F1 2020 Gameplay: What should Codemasters change – New HUD, Setup options & more
Codemasters have been improving racing year on year. What changes will come this season?
While F1 2019 was a roaring success and has played host to some great racing, the new game is sure to both refine and tweak some of the gameplay aspects.
While the racing was consistent and entertaining in F1 2019, there are always improvements to be made!
So what can gamers expect from F1 2020 gameplay?
New HUD and UI
The driver interface has stayed roughly the same for a while now, even as ERS and engine settings have become more and more complicated.
There are so many options between engine mode, ERS deployment, brake balance, tyre selection and more that it can be incredibly daunting even for experienced players to make the changes they need to in order to keep the car performing.
Cleaning up the interface and heads up display would aid the gameplay enormously for the average player, and taking away some of the options would help to make things easier to just race.
Changing the setup options
Getting the correct setup is vital to success in F1 games. Every year the ideal setup for each track changes ever so slightly, but what rarely changes is the setup itself.
Aerodynamics, differential, suspension, geometry, brakes, tyres… Those are your options. In F1 2019 they removed the weight distribution setting as it was leading to some truly OP issues.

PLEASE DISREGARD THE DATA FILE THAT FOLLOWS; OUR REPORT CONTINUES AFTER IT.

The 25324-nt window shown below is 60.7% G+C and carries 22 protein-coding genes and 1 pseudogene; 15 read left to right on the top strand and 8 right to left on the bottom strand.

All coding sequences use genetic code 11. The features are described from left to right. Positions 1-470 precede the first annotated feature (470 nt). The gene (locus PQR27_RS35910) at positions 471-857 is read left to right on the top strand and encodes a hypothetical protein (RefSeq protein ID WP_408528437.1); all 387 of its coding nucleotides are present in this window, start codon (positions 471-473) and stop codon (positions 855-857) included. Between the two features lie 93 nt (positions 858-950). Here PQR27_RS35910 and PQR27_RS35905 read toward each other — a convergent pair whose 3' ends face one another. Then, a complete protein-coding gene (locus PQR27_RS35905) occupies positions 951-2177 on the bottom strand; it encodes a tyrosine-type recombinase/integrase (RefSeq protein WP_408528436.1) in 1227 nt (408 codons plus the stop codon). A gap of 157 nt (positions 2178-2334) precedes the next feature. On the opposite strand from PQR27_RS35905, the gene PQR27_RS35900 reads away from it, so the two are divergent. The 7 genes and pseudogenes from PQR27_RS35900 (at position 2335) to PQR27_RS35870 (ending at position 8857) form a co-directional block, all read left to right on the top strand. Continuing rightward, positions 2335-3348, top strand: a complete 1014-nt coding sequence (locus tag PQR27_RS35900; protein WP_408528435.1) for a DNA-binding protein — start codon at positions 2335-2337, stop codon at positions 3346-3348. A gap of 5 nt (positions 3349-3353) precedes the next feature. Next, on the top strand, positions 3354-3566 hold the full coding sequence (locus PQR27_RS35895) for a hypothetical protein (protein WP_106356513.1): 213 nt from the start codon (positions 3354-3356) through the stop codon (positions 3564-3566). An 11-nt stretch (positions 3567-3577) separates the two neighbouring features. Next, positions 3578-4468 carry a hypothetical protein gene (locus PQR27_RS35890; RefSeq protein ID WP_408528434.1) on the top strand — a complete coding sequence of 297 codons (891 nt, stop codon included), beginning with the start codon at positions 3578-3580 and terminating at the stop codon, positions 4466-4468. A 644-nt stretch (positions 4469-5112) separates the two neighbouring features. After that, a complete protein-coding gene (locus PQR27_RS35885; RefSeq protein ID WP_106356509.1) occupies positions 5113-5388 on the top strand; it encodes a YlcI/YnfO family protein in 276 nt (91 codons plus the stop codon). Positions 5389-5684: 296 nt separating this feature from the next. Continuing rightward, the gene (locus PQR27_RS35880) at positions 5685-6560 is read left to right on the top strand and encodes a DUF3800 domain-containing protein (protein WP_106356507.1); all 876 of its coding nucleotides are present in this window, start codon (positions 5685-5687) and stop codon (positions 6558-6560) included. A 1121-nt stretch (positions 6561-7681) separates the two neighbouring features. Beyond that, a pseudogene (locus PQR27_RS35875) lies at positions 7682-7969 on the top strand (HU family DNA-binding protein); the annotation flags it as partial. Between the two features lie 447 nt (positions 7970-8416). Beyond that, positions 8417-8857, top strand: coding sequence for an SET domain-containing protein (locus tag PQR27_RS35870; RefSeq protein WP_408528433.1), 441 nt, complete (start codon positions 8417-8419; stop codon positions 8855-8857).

In F1 2020 it would be great to see some of these setup options tweaked and changed.
Even if that isn’t possible, adding in a race engineer who can guide the newer player to finding the ideal setup for them would be an amazing addition to career mode.
This is always the major issue with F1 games. In recent years Codemasters have done an excellent job at improving the way AI drives race you and each other.
Their aggressiveness and creativity has definitely taken a leap forward, however there are still some issues.
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Too often they will get the tip of their front wing alongside and then proceed to spin you out by demanding space on the road that you already occupy.
Leading cars can get viciously caught up behind slower ones after pitstops by not making the dive-bombs you’d expect, creating unrealistic outcomes for your championship. They need to be better at making moves stick against each other.
This is always a bugbear. Wet weather can create chaos in races, and the same goes for in F1 games.
While the “Race control has enabled/disabled DRS” message is a good indicator of when to go onto dry tyres or intermediates, it is hard to visually see when the track conditions are moving from wet tyres to intermediate or feel the difference with a pad.
On wheel it is a little easier, but this is still an enormous grey area for drivers. While a 100% obvious and accurate system would take some of the fun away, there needs to be a clearer way for drivers to understand the changing nature of the circuit so they can plan accordingly.
No more auto-spin kerbs
We’ve all had that moment where we are at maximum commitment in a corner but just got the entry angle a touch off, hit a kerb, and boom – suddenly you’re facing the wrong way.
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It is understandable if you are playing will all the assists off, but with some traction control especially you shouldn’t be spinning off a slight kerb.
In fairness, F1 2019 did address some of these issues from F1 2018, but there are still too many kerbs that are an automatic accident.
Turn 12 at Bahrain and turn 5 in Hungary still throw your car off if you dare to touch the inside kerb. It would be great for Codemasters to address this.